Carl Linnaeus was a brilliant botanist. He and his students explored many countries and discovered thousands of new types of plants. However, he is most famous for finding a way of organising these discoveries and naming them; a system that every biologist still uses today.

Potato.  This vegetable originally grew in Peru and was brought to England in the 1500s.  At first they were expensive and exotic but now they are one of the most important foods in the world.

Tomato.  This is also from South America.  People initially thought it was poisonous and it wasn't eaten in Britain until the middle of the 18th century.

Pineapple.  Originally from Brazil this exotic fruit was very difficult to grow in Britain.  The first one was grown in a hot house in 1720.

Lemon.  The juice of this fruit was fed to sailors in the 18th century to prevent scurvy.  At the time they didn't know how it worked, but now we know that scurvy is caused by a lack of vitamin C!

Brussels sprouts.  Traditionally eaten at Christmas, these vegetables weren't grown in Britain until the late 18th Century.

Grapefruit.  This was a brand new fruit, first grown in the 18th century in Barbados by crossing a pomelo and an orange.

Curriculum Links

Fruit and Vegetables
Science

Working Scientifically

Scientific attitudes

  • understand that scientific methods and theories develop as earlier explanations are modified to take account of new evidence and ideas, together with the importance of publishing results and peer review
History
  • Ideas, political power, industry and empire: Britain, 1745-1901.

Scottish Curriculum

Science:

 

SCN 2-01a

Planet Earth - Biodiversity and interdependence

I can identify and classify examples of living things, past and present, to help me appreciate their diversity. I can relate physical and behavioural characteristics to their survival or extinction. [Note: level 2]

 

SCN 3-01a

Planet Earth - Biodiversity and interdependence

I can sample and identify living things from different habitats to compare their biodiversity and can suggest reasons for their distribution.

 

SCN 4-01a

Planet Earth - Biodiversity and interdependence

I understand how animal and plant species depend on each other and how living things are adapted for survival. I can predict the impact of population growth and natural hazards on biodiversity.

Literacy and English:

 

LIT 3-14a / LIT 4-14a

Reading - Finding and using information

Using what I know about the features of different types of texts, I can find, select, sort, summarise, link and use information from different sources.

 

LIT 3-15a / LIT 4-15a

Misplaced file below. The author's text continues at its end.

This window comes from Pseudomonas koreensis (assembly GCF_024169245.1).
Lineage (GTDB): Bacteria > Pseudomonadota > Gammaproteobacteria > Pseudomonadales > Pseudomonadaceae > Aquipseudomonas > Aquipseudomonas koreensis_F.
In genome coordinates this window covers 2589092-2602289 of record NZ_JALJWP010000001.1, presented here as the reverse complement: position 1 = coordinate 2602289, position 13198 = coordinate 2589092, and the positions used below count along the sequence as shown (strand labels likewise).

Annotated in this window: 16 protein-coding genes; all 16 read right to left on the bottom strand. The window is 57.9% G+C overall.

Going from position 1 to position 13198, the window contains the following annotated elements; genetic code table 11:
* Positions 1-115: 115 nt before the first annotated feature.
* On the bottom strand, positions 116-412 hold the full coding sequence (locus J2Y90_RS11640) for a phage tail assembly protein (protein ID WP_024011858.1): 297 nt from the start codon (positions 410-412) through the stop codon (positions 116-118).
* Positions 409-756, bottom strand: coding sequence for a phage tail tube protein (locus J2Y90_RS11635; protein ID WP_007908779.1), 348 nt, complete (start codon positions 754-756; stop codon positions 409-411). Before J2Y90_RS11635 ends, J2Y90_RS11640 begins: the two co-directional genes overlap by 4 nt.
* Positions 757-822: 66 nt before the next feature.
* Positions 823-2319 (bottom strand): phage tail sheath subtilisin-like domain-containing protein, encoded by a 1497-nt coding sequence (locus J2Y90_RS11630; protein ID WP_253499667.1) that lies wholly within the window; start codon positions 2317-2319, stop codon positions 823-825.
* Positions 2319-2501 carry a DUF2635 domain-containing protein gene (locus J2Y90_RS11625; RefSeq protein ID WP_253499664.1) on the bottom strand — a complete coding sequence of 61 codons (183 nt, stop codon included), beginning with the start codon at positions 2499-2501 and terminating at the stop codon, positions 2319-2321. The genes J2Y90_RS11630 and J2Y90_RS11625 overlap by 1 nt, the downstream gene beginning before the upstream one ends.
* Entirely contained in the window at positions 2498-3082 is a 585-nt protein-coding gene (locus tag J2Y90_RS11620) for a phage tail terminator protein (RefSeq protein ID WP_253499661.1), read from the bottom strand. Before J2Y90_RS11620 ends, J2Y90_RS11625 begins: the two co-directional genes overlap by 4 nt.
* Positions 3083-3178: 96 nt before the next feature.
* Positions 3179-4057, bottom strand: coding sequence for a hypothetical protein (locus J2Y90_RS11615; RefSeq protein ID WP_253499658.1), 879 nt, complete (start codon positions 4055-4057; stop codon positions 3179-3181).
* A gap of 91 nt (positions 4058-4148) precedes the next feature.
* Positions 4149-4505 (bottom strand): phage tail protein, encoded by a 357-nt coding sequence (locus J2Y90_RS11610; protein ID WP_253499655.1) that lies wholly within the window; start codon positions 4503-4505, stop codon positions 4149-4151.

Reading - Finding and using information

I can make notes and organise them to develop my thinking help retain and recall information, explore issues and create new texts, using my own words as appropriate.

 

Fruit and vegetables

deadly nightshade

Kill and cure.  Deadly nightshade (right) has been used as a poison for thousands of years.  Today, the drug atropine is made from it.  Atropine is used for eye surgery, heart problems and even as an antidote for other poisons!

Carl Linnaeus was born in Sweden 300 years ago.  Although he studied to be a doctor he was really interested in botany, the study of plants.  At that time, having a knowledge of plants was incredibly important in medicine; knowing which plants could cure and which could kill.

The 18th century was a time of exploration, and exploration was a large part of any botanist's life. Not only did Linnaeus explore Lapland but his students and many other botanists sent him plants from around the world.  Thanks to Linnaeus' work, botanical gardens became living libraries of their discoveries.

Newly-discovered plants were not just for studying. In the 18th century gardening became very fashionable. The rich could afford hot houses and grew and ate exotic fruit.  During this century the food people ate began to change.  The agricultural revolution meant more food could be grown on the land and cattle could be fed (and eaten) through the winter.

Key fact: The discoveries made by Linnaeus and his contemporaries provided people not only with exciting new foods to eat, but also new medicines.

 

 

What about food that doesn't naturally grow in the UK?  Where did it come from?

Match the fact with the fruit or vegetable!

Take the quiz online here,

or download the pdf worksheet.